Going Somewhere? Consider these Green Options

Bounce Your Way to Work: We’ll start from the ground up, with the perhaps most fun form of transportation: a trampoline road. Estonian architecture studio, Salto, has built an inventive solution to the boredom of the morning commute—a 51 meter (170 foot-long) trampoline, that can be used to bounce to your destination.

The trampoline, dubbed Fast Track, has been built and installed at arts festival Archstoyanie, and has been a hit since it was opened at the end of November in the Nikola-Lenivets forest, in southwest Russia. The creation is made of black rubber, and is more sensitive to its forest environment than a road.

EVs

Electric vehicles have many environmentally-friendly benefits compared to their conventional car counterparts. They are energy efficient—they convert about 59–62% of the electrical energy from the grid to power at the wheels. Conventional gasoline vehicles only convert about 17–21% of the energy stored in gasoline to power at the wheels. EVs also emit no tailpipe pollutants, although the power plant producing the electricity may emit them. Electricity from nuclear-, hydro-, solar-, or wind-powered plants causes no air pollutants. EVs provide quiet, smooth operation and stronger acceleration and require less maintenance than gasoline vehicles. Many parking garages and shopping centers in metropolitan areas offer free “fueling” stations for EVs, sometimes powered by solar.  Some examples of EV’s are: the Tesla ModelS, Ford Focus Electric, Nissan Leaf, Honda Fit EV, Chevy Volt, and Mini E, among others.

Flying Green

The first nonstop solar powered flight around the world is being planned for 2015. The plane is called Solar Impulse, and was designed by Bertrand Piccard, who was the first person to travel around the world nonstop in a balloon in 1999.

The Solar Impulse has the capability to fly overnight, thanks to its energy-efficient battery system and its light spartan build. The plane weighs less than an SUV, and powered by 12,000 solar cells covering its very long wings. Because of its build and battery technology, it’s able to fly nonstop through the dark night skies, potentially staying airborne indefinitely, storing power during the day and using some of it at night. The Solar Impulse has about $100 million of investment over the course of about 10 years. Drawbacks—storms are particularly dangerous for it, being so light; and because of its highly efficient use of energy, and the cockpit has no climate control due to its high efficient use of energy.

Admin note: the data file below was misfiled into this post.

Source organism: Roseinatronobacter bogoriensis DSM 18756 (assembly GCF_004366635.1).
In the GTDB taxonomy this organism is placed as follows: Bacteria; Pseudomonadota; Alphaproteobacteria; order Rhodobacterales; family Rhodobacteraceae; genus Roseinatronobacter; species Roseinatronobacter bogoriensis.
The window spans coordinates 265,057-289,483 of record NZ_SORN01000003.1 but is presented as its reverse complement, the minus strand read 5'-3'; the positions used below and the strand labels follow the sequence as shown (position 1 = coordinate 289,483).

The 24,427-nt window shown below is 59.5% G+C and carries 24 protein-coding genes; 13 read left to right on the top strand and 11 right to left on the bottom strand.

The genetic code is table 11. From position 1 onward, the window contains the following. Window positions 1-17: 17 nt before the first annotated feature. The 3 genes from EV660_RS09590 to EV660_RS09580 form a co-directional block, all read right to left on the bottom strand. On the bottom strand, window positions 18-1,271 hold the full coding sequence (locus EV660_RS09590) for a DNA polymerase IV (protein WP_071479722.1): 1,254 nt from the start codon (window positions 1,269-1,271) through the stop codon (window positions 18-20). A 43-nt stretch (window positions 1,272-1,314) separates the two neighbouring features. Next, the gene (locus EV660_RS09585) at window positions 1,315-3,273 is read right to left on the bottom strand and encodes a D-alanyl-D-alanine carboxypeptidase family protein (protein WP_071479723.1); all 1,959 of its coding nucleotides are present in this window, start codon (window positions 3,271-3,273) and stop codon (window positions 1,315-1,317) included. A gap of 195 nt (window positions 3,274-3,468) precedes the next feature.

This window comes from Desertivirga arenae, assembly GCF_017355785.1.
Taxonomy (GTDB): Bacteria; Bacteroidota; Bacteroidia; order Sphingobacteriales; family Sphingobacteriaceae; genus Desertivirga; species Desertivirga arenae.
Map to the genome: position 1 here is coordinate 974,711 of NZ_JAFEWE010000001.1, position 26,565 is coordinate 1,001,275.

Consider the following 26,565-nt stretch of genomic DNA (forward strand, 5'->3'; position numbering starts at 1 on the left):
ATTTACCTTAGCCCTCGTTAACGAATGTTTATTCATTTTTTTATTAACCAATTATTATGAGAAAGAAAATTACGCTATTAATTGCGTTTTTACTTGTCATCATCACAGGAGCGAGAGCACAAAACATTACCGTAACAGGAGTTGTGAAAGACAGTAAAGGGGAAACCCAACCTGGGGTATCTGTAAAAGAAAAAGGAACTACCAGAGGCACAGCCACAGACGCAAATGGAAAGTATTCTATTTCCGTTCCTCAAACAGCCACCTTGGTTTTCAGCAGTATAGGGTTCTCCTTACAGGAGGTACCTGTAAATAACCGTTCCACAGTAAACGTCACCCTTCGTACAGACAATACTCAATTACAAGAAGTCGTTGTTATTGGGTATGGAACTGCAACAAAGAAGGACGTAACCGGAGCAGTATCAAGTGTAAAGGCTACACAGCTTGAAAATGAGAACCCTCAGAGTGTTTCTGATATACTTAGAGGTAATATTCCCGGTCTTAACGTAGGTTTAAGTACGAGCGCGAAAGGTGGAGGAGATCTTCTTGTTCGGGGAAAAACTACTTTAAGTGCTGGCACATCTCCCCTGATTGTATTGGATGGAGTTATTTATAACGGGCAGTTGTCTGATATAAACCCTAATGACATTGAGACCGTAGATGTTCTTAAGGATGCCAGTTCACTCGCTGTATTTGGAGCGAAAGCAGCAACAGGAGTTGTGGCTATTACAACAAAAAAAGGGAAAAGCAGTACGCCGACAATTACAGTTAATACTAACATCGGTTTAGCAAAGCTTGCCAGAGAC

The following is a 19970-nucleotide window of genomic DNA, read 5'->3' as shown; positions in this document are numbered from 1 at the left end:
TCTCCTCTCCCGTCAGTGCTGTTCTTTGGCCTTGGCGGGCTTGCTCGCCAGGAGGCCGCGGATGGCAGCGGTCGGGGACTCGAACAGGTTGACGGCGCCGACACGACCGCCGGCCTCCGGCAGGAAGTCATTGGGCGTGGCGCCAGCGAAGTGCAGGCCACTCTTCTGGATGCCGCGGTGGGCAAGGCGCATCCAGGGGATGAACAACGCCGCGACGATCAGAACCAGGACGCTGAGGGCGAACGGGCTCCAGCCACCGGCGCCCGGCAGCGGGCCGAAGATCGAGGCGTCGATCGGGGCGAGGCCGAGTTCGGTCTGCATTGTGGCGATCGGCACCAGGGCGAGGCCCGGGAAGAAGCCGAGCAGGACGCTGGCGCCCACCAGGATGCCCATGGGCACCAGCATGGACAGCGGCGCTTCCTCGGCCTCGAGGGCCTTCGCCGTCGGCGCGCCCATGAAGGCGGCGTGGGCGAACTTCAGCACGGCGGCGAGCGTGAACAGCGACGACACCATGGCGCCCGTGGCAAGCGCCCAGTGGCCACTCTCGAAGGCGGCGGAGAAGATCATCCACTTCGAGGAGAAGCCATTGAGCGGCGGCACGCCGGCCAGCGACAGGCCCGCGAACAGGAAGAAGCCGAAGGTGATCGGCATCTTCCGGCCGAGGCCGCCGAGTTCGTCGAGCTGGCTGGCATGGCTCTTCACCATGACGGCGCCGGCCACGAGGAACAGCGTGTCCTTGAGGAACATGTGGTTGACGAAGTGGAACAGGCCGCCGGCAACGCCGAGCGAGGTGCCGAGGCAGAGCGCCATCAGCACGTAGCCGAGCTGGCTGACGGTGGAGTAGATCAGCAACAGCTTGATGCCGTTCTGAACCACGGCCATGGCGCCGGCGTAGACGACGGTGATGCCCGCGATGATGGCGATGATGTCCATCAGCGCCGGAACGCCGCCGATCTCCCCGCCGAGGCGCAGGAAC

Sailing the Seas

For 585 days, Swiss adventurer Raphael Domjan circumnavigated the globe on a boat propelled by nothing but sun beams.

The boat, called Turanor, is named after a word meaning “power of the sun” in JRR Tolkein’s “Lord of the Rings” trilogy. It is as heavy as a whale and 30 meters long, and has enough photovoltaic panels to cover two tennis courts.

After eight years of fundraising, 64,000 hours of construction, and 19 months at sea, the Turanor made history on May 6 this year, when it cruised into Port Hercules, Monaco, completing the first ever round-the-world journey by a solar-powered vessel.

From the coast of Miami to the shores of Mumbai, Domjan and his four-man crew visited 28 countries on a voyage designed to showcase the practical applications of solar energy.

Solar Train

A two-mile-long Belgian rail tunnel, built to shelter trains from falling trees, also doubles as a solar project. The high-speed line running from Paris to Amsterdam passes Antwerp and a nearby ancient forest. To avoid the need to fell protected trees, a long tunnel was built over the line which has now been topped with 16,000 solar panels. The electricity produced is equivalent to that needed to power all the trains in Belgium for one day per year, and will also help power Antwerp station.

Additionally, the new Blackfriars station in London, which spans over the River Thames, hosts the largest single collection of solar panels in the UK. The roof of the new station has 4,400 panels and a capacity of 1MW, enough to provide 50% of the station’s electricity.

Original Article on Cooler Planet





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